Counsellor previously convicted for operating in Victoria issued with temporary ban while under investigation

20 February 2019

Banned drug and alcohol addiction counsellor Robert Frank Mittiga has been issued with an interim prohibition order while the Health Complaints Commissioner (HCC) investigates a complaint alleging he recently breached the code of conduct for general health service providers in Victoria.

Health Complaints Commissioner Karen Cusack said the interim prohibition order banned Mr Mittiga, also known as Robert Frank and/or Roberto Cialdini, from advertising, offering or providing any general health service in Victoria, paid or otherwise and in a clinical or non-clinical capacity, while the investigation was conducted.

In April 2018 Mr Mittiga appeared in Broadmeadows Magistrates Court and was convicted under Section 102 of the Health Complaints Act 2016, which makes interstate orders prosecutable in Victoria, for providing a health service in Victoria that he was banned from providing in South Australia.

“Mr Mittiga was banned from practising in South Australia for good reason. If he, or any other health service provider, think they can ignore those orders just by hopping jurisdiction then they are sorely mistaken,” Ms Cusack said following the conviction.

He was ordered to pay a $10,000 fine, $4000 compensation to the complainant and legal costs to the HCC.

Ms Cusack said the interim prohibition order issued against Mr Mittiga would remain in force until 29 April 2019 while the investigation was conducted, unless varied or revoked.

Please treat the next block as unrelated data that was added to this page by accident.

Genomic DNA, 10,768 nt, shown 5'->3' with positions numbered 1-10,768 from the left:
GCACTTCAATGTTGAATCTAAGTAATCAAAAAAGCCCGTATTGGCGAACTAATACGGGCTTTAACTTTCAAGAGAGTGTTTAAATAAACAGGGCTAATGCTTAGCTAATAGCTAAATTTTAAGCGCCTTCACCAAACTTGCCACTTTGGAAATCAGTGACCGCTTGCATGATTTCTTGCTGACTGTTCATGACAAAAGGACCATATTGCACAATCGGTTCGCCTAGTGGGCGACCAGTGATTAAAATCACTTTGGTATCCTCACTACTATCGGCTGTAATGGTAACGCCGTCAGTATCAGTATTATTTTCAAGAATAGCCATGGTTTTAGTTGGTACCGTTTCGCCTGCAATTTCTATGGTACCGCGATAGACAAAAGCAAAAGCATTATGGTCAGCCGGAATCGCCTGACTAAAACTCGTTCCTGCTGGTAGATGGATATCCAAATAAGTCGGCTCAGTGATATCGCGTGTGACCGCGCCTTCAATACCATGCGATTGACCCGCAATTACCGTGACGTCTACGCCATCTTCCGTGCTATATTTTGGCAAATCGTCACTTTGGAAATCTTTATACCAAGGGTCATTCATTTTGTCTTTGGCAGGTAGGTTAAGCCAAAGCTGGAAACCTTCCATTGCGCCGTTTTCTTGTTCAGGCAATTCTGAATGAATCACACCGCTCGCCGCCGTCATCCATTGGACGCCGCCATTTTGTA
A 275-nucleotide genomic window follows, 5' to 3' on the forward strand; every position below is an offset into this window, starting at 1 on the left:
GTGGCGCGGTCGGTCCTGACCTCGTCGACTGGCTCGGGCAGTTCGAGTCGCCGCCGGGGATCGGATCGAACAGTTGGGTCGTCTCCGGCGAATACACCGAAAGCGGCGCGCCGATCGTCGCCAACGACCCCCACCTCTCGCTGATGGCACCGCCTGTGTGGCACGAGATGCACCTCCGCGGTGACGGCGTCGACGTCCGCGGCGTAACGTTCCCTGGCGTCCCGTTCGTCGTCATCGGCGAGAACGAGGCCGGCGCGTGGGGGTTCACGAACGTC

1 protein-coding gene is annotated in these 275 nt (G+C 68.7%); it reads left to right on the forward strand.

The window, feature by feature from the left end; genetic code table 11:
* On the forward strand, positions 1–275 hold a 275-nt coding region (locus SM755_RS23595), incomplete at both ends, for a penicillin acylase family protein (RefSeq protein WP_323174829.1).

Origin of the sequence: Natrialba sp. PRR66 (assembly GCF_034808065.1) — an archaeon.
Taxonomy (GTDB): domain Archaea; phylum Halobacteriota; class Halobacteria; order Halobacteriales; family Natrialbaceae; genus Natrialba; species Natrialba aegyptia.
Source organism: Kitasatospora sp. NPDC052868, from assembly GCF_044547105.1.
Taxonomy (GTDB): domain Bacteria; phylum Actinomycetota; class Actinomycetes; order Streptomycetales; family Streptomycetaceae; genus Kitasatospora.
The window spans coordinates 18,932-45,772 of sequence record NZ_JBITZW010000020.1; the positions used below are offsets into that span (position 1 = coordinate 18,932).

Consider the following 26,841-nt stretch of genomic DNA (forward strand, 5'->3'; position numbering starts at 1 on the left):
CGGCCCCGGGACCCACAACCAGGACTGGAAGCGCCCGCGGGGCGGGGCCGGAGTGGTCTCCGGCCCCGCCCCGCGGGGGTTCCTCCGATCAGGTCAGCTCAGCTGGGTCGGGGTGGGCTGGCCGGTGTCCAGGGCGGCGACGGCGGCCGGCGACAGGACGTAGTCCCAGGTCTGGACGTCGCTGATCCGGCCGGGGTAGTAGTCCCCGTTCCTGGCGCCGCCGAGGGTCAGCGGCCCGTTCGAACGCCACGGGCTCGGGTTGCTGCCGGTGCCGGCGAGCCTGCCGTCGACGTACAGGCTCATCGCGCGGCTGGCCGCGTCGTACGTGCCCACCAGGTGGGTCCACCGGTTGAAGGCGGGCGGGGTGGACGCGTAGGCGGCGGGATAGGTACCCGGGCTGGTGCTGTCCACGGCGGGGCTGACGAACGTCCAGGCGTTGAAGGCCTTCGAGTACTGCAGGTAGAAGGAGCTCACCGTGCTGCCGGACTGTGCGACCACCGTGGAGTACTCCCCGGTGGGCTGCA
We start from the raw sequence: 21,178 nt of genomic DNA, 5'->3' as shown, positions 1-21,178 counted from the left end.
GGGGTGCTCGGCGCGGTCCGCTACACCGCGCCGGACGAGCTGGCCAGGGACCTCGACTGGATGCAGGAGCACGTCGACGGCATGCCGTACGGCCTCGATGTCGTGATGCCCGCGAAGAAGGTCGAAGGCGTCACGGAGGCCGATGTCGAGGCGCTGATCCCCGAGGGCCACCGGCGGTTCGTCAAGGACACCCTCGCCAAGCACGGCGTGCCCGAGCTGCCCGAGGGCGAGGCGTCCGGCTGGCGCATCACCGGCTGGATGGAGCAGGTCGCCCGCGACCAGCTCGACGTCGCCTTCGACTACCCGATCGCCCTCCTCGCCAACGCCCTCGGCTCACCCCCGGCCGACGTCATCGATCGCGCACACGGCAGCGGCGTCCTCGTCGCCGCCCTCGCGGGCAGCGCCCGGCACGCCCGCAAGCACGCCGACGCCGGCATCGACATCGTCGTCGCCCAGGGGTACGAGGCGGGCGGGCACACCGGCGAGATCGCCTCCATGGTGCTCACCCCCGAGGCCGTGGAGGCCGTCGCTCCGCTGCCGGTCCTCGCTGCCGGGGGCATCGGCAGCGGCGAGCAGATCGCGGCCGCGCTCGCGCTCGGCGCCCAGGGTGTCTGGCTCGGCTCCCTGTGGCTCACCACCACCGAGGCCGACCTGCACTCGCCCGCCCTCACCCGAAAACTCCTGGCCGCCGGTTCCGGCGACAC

“Prior to the enactment of the Health Complaints Act 2016, counsellors were not subject to any regulations specific to the provision of health services,” Ms Cusack said.

“Under the Act counsellors are now subject to a code of conduct and must provide safe and ethical healthcare. They can’t mislead clients about their services or qualifications or exploit them financially.

“People utilising the services of drug and alcohol addiction counsellors are at extremely vulnerable points in the lives.

“Often they have family or friends assisting with the financial costs of treatment and are desperately battling to beat what can be terribly damaging and destructive addictions.

“All Victorians deserve safe and ethical healthcare from every health service they use. The code of conduct is in place to protect Victorians and I will not tolerate providers who breach it, particularly those who take advantage of people at the most vulnerable times of their life.”